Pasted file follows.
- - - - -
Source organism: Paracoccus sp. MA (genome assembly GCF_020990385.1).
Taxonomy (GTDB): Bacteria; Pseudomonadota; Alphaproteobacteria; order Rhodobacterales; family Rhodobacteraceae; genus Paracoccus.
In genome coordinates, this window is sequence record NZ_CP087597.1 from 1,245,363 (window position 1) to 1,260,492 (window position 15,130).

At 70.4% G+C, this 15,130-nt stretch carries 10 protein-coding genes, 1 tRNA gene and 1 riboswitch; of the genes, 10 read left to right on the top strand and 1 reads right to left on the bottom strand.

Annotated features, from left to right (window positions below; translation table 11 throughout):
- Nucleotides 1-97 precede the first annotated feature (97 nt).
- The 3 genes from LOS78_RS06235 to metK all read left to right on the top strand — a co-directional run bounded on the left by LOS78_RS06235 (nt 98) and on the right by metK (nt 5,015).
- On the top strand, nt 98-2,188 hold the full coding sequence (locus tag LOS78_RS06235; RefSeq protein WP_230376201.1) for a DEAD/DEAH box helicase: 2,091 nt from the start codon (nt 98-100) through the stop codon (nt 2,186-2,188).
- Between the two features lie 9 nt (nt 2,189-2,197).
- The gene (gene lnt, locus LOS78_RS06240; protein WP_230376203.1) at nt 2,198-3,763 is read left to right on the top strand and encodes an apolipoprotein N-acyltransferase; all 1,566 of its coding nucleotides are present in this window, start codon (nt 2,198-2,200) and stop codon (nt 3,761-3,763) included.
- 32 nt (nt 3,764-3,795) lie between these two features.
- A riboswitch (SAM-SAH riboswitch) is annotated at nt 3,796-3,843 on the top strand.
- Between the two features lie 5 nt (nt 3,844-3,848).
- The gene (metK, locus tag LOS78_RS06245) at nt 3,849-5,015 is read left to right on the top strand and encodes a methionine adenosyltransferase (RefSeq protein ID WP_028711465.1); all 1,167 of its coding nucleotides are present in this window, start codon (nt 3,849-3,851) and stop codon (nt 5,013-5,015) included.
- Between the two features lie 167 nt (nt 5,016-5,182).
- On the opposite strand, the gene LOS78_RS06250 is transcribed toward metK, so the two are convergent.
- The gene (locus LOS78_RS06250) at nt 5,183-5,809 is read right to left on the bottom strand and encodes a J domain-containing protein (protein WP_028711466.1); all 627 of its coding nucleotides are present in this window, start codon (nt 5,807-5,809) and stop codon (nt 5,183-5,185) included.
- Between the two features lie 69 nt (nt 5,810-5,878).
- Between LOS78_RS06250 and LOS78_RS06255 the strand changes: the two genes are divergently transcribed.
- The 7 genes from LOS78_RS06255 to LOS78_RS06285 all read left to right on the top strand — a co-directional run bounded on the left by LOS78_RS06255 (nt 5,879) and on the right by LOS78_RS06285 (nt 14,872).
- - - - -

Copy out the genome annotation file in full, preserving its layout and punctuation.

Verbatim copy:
Source organism: Paracoccus sp. MA (genome assembly GCF_020990385.1).
Taxonomy (GTDB): Bacteria; Pseudomonadota; Alphaproteobacteria; order Rhodobacterales; family Rhodobacteraceae; genus Paracoccus.
In genome coordinates, this window is sequence record NZ_CP087597.1 from 1,245,363 (window position 1) to 1,260,492 (window position 15,130).

At 70.4% G+C, this 15,130-nt stretch carries 10 protein-coding genes, 1 tRNA gene and 1 riboswitch; of the genes, 10 read left to right on the top strand and 1 reads right to left on the bottom strand.

Annotated features, from left to right (window positions below; translation table 11 throughout):
- Nucleotides 1-97 precede the first annotated feature (97 nt).
- The 3 genes from LOS78_RS06235 to metK all read left to right on the top strand — a co-directional run bounded on the left by LOS78_RS06235 (nt 98) and on the right by metK (nt 5,015).
- On the top strand, nt 98-2,188 hold the full coding sequence (locus tag LOS78_RS06235; RefSeq protein WP_230376201.1) for a DEAD/DEAH box helicase: 2,091 nt from the start codon (nt 98-100) through the stop codon (nt 2,186-2,188).
- Between the two features lie 9 nt (nt 2,189-2,197).
- The gene (gene lnt, locus LOS78_RS06240; protein WP_230376203.1) at nt 2,198-3,763 is read left to right on the top strand and encodes an apolipoprotein N-acyltransferase; all 1,566 of its coding nucleotides are present in this window, start codon (nt 2,198-2,200) and stop codon (nt 3,761-3,763) included.
- 32 nt (nt 3,764-3,795) lie between these two features.
- A riboswitch (SAM-SAH riboswitch) is annotated at nt 3,796-3,843 on the top strand.
- Between the two features lie 5 nt (nt 3,844-3,848).
- The gene (metK, locus tag LOS78_RS06245) at nt 3,849-5,015 is read left to right on the top strand and encodes a methionine adenosyltransferase (RefSeq protein ID WP_028711465.1); all 1,167 of its coding nucleotides are present in this window, start codon (nt 3,849-3,851) and stop codon (nt 5,013-5,015) included.
- Between the two features lie 167 nt (nt 5,016-5,182).
- On the opposite strand, the gene LOS78_RS06250 is transcribed toward metK, so the two are convergent.
- The gene (locus LOS78_RS06250) at nt 5,183-5,809 is read right to left on the bottom strand and encodes a J domain-containing protein (protein WP_028711466.1); all 627 of its coding nucleotides are present in this window, start codon (nt 5,807-5,809) and stop codon (nt 5,183-5,185) included.
- Between the two features lie 69 nt (nt 5,810-5,878).
- Between LOS78_RS06250 and LOS78_RS06255 the strand changes: the two genes are divergently transcribed.
- The 7 genes from LOS78_RS06255 to LOS78_RS06285 all read left to right on the top strand — a co-directional run bounded on the left by LOS78_RS06255 (nt 5,879) and on the right by LOS78_RS06285 (nt 14,872).